Categories Menu

Posted by on Sep 17, 2013 in Culture | 10 comments

A Message to Sarah Horn

A Message to Sarah Horn

I planned to write a review after seeing “Wicked” last week. Let me just say it’s sensational. Based on the legendary movie “The Wizard of Oz,” “Wicked” may be the best musical ever produced in the 21st century, and the music score could challenge to be the best in musical history.

Over the weekend, I developed a “Wicked” obsession. I truly enjoyed its music and wanted to hear the show’s more popular songs, including For Good, which features a duet of Glinda, the “Good Witch,” and Elphaba, the “Wicked Witch,” at a climactic part of the show.

As I’m searching on YouTube, lo and behold I discover an inspirational moment caught on video, which occurred last month. Kristen Chenoweth, Wicked’s original Glinda and famous actress from Oklahoma, was performing at the Hollywood Bowl and selected a random member of the audience named Sarah Horn to sing For Good with her on stage. That’s right, random. They did not rehearse.

I am probably one of the last to discover this video, considering it has well surpassed 3 million views, but if you have not seen the video, watch it below.

It’s easy to appreciate Horn’s experience of stardom. The way she easily interacted with Chenoweth on stage and, of course, how she revealed her singing talent which shocked many, including Chenoweth, compares to the kind of stories found in movies.

Read her own take of the experience, and you can tell she was not a plant, as some reporters initially wondered. As well as Sarah performed, it is no surprise there would be skeptics, but with Sarah’s humble demeanor, Kristen’s animated behavior and  even the orchestra’s conductor turning around to look when Sarah started to sing, there is enough evidence to prove this was not scripted.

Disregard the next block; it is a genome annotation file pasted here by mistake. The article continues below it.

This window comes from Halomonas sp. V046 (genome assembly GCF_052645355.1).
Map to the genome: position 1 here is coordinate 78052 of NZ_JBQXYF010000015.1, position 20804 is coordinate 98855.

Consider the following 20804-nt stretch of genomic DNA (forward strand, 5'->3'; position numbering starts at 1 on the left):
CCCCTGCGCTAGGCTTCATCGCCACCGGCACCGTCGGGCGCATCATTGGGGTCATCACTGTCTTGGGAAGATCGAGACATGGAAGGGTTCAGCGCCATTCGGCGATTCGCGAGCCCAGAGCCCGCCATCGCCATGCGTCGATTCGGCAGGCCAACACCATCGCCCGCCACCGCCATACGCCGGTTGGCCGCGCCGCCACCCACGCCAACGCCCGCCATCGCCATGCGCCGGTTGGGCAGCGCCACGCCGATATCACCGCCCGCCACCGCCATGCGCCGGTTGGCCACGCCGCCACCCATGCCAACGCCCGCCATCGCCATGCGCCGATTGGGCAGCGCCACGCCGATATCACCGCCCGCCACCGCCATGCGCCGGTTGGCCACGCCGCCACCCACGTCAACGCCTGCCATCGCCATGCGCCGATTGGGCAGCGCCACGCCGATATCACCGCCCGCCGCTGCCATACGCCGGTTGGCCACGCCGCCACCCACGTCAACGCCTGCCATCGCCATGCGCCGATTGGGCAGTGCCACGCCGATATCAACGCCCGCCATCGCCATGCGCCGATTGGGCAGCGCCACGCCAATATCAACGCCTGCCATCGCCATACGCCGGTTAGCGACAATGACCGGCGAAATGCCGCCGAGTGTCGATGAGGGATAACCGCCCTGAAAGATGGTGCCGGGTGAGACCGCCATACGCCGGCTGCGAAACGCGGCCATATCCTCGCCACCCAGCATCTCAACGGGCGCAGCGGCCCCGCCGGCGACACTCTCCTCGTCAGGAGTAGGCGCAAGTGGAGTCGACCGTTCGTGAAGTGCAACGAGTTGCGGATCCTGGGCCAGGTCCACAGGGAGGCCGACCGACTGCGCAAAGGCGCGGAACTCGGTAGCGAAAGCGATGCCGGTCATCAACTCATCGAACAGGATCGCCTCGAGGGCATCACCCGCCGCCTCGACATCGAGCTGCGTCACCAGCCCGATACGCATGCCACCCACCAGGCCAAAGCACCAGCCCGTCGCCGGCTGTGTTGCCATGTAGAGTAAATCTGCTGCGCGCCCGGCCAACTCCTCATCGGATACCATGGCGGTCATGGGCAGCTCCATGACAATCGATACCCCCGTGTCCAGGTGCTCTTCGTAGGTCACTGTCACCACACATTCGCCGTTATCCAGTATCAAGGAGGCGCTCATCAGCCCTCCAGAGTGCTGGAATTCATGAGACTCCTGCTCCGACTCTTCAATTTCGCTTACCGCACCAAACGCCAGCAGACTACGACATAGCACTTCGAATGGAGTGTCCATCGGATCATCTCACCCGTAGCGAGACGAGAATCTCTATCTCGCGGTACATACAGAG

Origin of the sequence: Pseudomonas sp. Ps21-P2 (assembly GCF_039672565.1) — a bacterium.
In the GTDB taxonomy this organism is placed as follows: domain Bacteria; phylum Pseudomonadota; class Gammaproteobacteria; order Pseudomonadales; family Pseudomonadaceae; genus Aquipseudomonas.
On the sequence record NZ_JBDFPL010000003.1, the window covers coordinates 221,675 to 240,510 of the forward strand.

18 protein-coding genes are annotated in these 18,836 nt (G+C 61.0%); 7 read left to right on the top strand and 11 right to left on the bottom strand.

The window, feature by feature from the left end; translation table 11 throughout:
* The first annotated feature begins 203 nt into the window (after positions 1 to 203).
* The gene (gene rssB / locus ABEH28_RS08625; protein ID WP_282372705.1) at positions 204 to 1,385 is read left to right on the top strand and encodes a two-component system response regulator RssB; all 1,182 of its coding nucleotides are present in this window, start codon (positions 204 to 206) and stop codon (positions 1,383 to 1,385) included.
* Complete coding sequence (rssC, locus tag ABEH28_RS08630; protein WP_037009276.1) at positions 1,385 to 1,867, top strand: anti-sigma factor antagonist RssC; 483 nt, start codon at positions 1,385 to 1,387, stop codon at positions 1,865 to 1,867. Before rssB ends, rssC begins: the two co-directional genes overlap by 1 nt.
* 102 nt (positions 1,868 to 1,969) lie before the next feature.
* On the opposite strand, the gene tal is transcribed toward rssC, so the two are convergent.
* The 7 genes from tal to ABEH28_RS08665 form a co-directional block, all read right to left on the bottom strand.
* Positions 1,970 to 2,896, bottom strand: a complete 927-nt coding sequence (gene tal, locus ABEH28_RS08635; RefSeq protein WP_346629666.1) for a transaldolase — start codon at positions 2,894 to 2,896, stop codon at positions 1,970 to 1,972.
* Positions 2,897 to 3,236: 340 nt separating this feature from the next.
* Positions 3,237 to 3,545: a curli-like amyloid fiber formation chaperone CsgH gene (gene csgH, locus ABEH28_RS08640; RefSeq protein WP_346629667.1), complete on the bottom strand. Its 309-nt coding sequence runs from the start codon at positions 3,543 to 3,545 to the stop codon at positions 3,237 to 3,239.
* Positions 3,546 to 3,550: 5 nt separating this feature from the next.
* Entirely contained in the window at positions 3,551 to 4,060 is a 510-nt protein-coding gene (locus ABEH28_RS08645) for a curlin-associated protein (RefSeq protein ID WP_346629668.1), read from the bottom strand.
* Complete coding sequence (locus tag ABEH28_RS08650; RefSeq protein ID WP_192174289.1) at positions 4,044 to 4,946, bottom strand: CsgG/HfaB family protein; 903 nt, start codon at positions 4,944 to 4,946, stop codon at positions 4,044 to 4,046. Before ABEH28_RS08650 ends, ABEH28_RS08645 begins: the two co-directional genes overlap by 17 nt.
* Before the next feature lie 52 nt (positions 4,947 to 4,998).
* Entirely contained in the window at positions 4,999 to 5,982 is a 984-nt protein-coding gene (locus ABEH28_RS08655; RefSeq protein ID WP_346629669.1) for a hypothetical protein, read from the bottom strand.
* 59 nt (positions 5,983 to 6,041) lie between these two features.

I was happy to find out Horn teaches music at California Baptist University, and something else I found fascinating is Sarah’s father praying 11 years ago that some day she would sing with Chenoweth. I watched the interviews she did after her amazing moment, and I have concluded she demonstrates faith in her life.

So here’s my message to Sarah: I hope this could be the beginning for you. Young people today need someone who reflects a more positive image and morally sound judgment. I believe you can offer that.

I hope you have the opportunity to speak to the “Glindas” of the world who struggle with believing that people are brought into their lives for a reason. Hopefully, you yourself know what that ultimate reason is, and God will use you to share it.

Best wishes, Sarah. May the change for the better that you sing about lead others to make the greatest change in their life (II Cor. 5:17), and may God use you for His glory and for the good of others.

About The Author

Chris Doyle